How a Combination of Planning, Prefabrication and PEX Can Produce a Successful Project

On large commercial projects, careful planning along with prefabricated piping assemblies and PEX can cut time off the production schedule and potentially provide bigger profit margins

How a Combination of Planning, Prefabrication and PEX Can Produce a Successful Project

Instead of building the entire system on site, producing piping assemblies in a predictable, controlled, factory environment prior to installation offers many advantages from a time and labor standpoint. 

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The preconstruction phase has a significant impact on a project. This is where careful planning and coordination can offer the greatest benefits on project costs, schedule and profitability.

As a project moves forward, the ability to make decisions that will have a significant impact on the cost outcome of the project diminishes. So incorporating a solid preconstruction phase with the inclusion of prefabrication can have a heavy influence on costs and greater control over profit margins.

Surprisingly, the level of efficiency on a construction site is pretty much the same today as it was in the 1950s. In fact, a study by the Mechanical Contractors Association showed only 32% of labor hours on a commercial job site are spent on direct installation of equipment and piping systems. This means that for an 8-hour workday, only about 2 1/2 hours are spent on actual productive, profitable activities. The remainder of the workday could include things like material handling, equipment setup, job site cleanup, meetings, breaks, rework and testing setup.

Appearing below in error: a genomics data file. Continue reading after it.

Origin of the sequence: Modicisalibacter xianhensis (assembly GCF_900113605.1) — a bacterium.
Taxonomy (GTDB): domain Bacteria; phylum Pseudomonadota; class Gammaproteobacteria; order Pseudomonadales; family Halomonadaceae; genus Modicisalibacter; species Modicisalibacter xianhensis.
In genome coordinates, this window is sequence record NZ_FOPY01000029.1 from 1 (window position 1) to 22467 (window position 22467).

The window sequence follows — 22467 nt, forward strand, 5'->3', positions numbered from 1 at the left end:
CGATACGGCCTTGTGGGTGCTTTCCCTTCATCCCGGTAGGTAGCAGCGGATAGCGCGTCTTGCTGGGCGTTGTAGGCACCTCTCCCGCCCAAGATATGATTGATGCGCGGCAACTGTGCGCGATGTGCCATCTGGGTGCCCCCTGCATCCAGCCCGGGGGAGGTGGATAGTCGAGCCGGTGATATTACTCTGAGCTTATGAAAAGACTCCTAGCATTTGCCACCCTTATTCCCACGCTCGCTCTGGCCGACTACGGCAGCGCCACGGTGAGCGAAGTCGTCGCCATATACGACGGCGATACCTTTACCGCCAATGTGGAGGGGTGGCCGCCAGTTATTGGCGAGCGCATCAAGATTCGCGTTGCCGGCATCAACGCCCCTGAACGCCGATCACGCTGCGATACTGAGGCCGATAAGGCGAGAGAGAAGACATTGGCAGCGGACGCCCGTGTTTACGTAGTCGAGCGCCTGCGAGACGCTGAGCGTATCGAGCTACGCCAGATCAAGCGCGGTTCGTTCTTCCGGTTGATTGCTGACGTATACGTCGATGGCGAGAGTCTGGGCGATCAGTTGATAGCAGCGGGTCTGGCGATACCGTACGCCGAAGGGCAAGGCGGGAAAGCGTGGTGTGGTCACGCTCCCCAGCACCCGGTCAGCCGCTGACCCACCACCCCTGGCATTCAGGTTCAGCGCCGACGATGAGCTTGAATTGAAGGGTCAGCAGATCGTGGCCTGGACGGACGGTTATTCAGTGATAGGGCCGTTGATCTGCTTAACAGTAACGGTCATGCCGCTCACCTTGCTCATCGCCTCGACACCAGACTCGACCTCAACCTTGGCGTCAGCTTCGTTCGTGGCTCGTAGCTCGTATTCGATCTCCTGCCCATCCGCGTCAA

While some of these activities do help contribute to the installation and are important to the project, the challenge actually lies in executing these activities more efficiently during the time spent on the job site. Planning, coordination and prefabrication helps increase the percentage of time that crews spend on direct installation while reducing the time spent on non-impactful activities.

Starting with the right plan

Let’s take a look at planning and coordination to see how this affects a project’s timeline and efficiencies.

When starting a project, creating a design with 3D coordination and clash detection is superior to a traditional 2D design. Adding clash detection to the 3D model coordinates systems across multiple disciplines, including plumbing, mechanical, electrical and structural.

Clash detection helps to ensure different trades aren’t running into each other in the same space. For example, a plumber may be planning to run pipe through the same space the HVAC contractor is planning to run ductwork. Or there could be plans to place equipment in the same location where a wall or other structural component may be located.

Coordinating the project with 3D modeling and clash detection puts all the models together for plumbing, mechanical, electrical and structural, and lays out all the systems into one 3D model based on the owner’s requirements. Clash detection eliminates conflict on the job site, wasted time coming up with a resolution, and expensive change orders. By bringing all these systems together into one 3D model based on the owner’s requirements, you are able to discover and correct issues before the project even breaks ground.

Positives of prefabrication

Once you have your design in place, deciding on prefabrication can shave days or even weeks off a project’s timeline.